Update: Dow Jones has declined to comment on their India plans at this time, but from what we’ve heard, they looking more at the version of the Asian Wall Street Journal than the US or European edition. What is perhaps going to be more interesting, is the pricing that they choose for the Indian market, for a facsimilie edition.

210px-dow_jones_logosvgOriginal Story: News Corp owned Dow Jones, the publisher of the Wall Street Journal, has applied for an approval to the Foreign Investment Promotion Board (FIPB), to set up a wholly owned subsidiary in India which will publish facsimilie editions of newspapers. For the time being, the government has deferred taking a decision on the application.

Readers will rememeber News Corp Chairman Rupert Murdoch, during his visit to India earlier this year had said that the company won’t invest in the Print Media space in India because of the Foreign Direct Investment limitation that allows foreign investors hold only 26% stake. It appears, then, that they’re looking for a partner. HT Media could be one.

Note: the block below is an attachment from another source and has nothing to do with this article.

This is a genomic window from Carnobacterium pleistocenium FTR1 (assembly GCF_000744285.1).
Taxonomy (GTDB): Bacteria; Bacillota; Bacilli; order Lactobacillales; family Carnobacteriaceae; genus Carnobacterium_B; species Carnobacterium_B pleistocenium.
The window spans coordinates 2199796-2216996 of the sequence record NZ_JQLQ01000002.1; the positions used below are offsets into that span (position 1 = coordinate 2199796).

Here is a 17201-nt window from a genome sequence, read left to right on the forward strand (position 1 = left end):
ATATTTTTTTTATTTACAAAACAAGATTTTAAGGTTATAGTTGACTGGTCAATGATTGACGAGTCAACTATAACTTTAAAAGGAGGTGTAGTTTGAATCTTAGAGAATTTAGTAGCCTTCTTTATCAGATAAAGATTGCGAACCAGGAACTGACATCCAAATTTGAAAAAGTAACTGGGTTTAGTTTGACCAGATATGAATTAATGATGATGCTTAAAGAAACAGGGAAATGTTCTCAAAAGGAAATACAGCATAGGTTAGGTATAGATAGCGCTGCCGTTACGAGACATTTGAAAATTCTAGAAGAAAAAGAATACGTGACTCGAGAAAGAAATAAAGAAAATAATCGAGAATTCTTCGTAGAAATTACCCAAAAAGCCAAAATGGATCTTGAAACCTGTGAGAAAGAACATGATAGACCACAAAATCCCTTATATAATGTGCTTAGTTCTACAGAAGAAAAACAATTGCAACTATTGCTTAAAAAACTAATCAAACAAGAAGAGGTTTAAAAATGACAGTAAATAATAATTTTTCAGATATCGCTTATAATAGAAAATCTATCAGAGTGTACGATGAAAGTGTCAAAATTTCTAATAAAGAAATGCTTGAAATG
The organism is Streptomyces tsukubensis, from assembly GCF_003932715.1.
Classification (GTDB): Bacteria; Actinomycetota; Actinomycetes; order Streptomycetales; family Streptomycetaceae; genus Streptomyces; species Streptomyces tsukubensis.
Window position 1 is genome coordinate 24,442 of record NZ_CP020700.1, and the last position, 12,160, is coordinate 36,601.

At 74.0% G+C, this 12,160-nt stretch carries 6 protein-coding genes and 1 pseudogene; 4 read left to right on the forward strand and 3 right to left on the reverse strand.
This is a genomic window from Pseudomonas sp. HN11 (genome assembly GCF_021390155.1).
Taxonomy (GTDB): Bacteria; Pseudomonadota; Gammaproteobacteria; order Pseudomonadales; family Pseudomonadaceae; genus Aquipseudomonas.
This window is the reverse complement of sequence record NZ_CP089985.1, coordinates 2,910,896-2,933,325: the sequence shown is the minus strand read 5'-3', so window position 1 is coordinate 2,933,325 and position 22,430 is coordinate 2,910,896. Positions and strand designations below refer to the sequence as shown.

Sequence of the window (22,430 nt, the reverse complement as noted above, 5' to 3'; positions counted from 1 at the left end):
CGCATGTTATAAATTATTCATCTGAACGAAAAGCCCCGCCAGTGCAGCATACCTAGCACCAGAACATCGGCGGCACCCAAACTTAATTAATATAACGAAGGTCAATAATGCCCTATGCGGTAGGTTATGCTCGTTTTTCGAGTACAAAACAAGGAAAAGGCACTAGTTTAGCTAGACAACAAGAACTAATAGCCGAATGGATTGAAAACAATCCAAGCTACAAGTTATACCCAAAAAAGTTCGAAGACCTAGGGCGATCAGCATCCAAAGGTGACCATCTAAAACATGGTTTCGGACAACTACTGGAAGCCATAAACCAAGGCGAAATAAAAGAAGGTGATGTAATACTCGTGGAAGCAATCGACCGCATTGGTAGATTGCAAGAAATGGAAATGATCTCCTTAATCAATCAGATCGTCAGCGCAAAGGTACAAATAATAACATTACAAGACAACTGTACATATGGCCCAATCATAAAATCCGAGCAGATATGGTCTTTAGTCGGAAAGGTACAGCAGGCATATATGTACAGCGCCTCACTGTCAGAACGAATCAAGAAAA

livemintDow Jones has a content agreement with HT Media’s publication – Mint, which had launched two years ago with the WSJ on its masthead, as well as select content from WSJ and DJ owned Marketwatch.com. The partnership, as well as the fact that Mints (former) editor Raju Narisetti was an old WSJ hand were leveraged extensively by HT Media to build Mint as a brand.

So what happens to WSJ and MarketWatch content in Mint, when is Mints partership with Dow Jones ending? We’ve contacted Mint and Dow Jones for some color on the road ahead for the partnership.